So in response to their rejection of Jesus, James and John want to punish the Samaritans-rain some fire down on them. Jesus is not interested in that. He's told them before, and he will tell them yet again, that if people won't listen to you-if they will not welcome you-just shake the dust of that town from your feet and move on. And so they did. It's always been true that for some the direction in which Jesus is headed is not a direction in which they want to go.
And so the messengers Jesus sent move on. As they were going along the road, Luke now introduces us to three people, who unlike the Samaritan villagers seem genuinely interested in following Jesus. One says to him, "Jesus, I'll follow you wherever you go." "Fine," Jesus says. "I have no home. I have nowhere to lay my head. Any bed I have is because someone let me use theirs. You still interested?"
Jesus spots a second person. "Hey, you, let's go. Follow me."
And the guy is willing. He doesn't say no. He just has something else he needs to do first, and it is an important something else. "Let me go and bury my father." In that society, burying one's parents was a solemn obligation. It was a part of being obedient to the commandment to honor father and mother, and no one was exempt from honoring that commitment. On the list of excellent excuses, this man's excuse ranks so high that oftentimes even religious obligations could be laid aside for this purpose. But Jesus' response is harsh: "Let the dead bury their own dead." Jesus tries to teach this man what he has taught all along. The purple path is the path of life, and if you are not on that path for whatever reason, you may as well be dead like your father.
The third would-be follower also has important business to wrap up before he can fall in line. He wants to go home and say good-bye to his loved ones. And there's precedent here. Elisha had requested of Elijah that before he followed him he be allowed to return home and kiss his parents, and Elijah apparently consented. And after those kisses, Elisha followed him.
Jesus is not interested in that precedent. "If you're looking back," he says, "you can't plow a straight row."
That's tough stuff. I guess when your face is set like flint to the purple place, it's hard to be impressed even with excellent excuses. Even the best excuses pale in comparison to the deep purple of Jesus' journey.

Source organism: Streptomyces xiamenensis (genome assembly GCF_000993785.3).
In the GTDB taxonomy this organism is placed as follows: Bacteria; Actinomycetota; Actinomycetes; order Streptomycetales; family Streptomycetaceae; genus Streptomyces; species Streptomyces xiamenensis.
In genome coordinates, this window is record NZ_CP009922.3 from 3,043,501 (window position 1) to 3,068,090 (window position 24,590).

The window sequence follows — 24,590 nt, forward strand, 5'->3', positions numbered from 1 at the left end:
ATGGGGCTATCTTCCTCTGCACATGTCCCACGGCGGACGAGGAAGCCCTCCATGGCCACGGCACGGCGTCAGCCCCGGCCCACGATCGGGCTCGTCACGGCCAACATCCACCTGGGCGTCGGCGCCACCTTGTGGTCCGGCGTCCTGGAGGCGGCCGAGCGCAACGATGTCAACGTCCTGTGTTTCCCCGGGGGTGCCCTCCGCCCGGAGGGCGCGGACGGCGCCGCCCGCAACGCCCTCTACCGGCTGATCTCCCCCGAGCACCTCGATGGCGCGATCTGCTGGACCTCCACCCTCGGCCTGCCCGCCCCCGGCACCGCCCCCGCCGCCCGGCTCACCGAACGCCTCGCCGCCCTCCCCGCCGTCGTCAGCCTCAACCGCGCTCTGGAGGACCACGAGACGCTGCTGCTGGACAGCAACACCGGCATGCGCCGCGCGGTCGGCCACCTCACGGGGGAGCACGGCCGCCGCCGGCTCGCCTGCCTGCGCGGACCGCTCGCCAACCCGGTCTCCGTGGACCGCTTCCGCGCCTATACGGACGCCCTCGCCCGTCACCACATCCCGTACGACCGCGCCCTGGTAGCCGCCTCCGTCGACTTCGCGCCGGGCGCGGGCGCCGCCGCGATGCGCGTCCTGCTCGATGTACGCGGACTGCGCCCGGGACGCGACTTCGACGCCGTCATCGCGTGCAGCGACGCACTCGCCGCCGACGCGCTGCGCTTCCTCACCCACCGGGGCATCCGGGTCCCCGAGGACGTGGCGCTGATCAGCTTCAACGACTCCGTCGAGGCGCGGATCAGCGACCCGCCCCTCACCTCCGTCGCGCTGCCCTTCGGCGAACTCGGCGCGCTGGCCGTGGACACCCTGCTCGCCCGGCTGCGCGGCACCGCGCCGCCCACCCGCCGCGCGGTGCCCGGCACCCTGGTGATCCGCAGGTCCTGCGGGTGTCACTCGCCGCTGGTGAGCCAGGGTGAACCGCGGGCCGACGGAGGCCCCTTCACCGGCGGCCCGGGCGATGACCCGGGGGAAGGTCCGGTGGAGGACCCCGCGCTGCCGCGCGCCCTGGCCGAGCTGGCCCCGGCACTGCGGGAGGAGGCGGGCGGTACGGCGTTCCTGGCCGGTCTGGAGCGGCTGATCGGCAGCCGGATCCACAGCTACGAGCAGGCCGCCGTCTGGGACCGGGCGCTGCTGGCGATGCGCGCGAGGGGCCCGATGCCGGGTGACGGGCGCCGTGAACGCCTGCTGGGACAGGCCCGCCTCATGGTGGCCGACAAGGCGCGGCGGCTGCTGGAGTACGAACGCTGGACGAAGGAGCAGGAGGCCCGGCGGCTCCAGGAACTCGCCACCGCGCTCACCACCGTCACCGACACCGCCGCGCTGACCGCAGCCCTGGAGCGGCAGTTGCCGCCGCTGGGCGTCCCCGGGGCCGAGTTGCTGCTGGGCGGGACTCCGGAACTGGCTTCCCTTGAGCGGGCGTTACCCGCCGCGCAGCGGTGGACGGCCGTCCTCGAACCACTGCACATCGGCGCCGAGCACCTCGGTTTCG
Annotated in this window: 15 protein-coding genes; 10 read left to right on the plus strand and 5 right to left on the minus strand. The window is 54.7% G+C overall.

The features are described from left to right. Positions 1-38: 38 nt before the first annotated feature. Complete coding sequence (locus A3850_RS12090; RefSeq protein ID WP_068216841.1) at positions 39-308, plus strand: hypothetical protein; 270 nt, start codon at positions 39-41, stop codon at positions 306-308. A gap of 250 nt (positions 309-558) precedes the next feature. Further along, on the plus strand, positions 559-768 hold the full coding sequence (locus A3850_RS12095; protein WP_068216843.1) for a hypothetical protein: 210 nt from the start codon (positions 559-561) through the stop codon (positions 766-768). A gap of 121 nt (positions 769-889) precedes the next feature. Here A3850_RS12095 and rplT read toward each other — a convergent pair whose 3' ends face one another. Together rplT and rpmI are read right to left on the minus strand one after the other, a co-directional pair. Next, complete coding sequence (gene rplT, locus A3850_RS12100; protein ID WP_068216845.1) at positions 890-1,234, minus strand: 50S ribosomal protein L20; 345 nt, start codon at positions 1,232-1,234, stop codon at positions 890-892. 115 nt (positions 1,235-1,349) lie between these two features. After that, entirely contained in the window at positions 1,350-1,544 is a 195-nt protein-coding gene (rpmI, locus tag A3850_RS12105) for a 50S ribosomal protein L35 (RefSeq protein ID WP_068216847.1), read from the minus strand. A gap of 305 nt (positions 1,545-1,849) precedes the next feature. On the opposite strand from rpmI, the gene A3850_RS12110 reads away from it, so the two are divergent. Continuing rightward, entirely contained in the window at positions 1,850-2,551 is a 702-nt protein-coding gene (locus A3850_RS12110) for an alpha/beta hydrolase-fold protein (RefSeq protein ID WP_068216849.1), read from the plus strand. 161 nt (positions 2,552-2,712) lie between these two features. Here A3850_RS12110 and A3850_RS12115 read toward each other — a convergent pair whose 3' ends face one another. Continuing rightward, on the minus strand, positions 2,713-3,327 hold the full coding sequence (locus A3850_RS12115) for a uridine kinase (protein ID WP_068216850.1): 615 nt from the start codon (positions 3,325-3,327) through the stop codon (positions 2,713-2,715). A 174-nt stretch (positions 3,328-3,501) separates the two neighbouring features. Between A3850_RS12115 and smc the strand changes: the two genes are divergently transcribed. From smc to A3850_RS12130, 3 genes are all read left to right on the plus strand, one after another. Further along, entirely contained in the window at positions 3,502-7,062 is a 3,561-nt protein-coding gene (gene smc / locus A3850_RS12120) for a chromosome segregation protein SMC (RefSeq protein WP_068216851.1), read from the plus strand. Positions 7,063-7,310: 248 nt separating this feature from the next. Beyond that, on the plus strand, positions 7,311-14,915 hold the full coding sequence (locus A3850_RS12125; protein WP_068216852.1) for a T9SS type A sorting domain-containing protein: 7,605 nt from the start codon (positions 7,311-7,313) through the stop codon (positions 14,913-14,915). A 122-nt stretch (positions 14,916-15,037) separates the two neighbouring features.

Let's be honest. You and I are like those Samaritans. There's not a single one of us who at one time or another has not flatly refused to go with Jesus. There are times, maybe even present, that we hear his call in our lives, we know exactly what he asks us to do, we know exactly what he asks us to refrain from doing, and yet we persist in our rebellion and in our disobedience. Where in your life, in your attitudes or actions, are you in outright rebellion today? In what area of your life are you resisting the claim of Jesus? Truth be known, there is an unwilling Samaritan villager in everyone of us.
And, then, there are times when we genuinely want to follow Jesus. I suspect that most of us know him to be the way-we know that he leads us to life, we know that he's worth following-but we have other things to do. Other people to see, other commitments to honor. Jesus, I'll follow you, but may I take care of this first? Jesus, I'll follow you, but as I do, may I hold on to this? May I bring this grudge along on the journey, carry this hatchet with me, hold onto this valuable? Jesus, I want to follow you with the time I know you want from me, but may I wait until my kids are grown? Life is just so busy now. Jesus, I really do want to follow you with all that I have, and I want to give my possessions to you, to whom they all belong in the first place, but may I get my kids through college first?
There are many good reasons for not selling out to Jesus. There are many good reasons for not noticing the color purple. And Jesus is impressed with none of those good reasons. I'm willing to bet the farm that there's not a single one of us who isn't trying to applaud Jesus with one hand while holding on to something else with the other. It is impossible to applaud with one hand.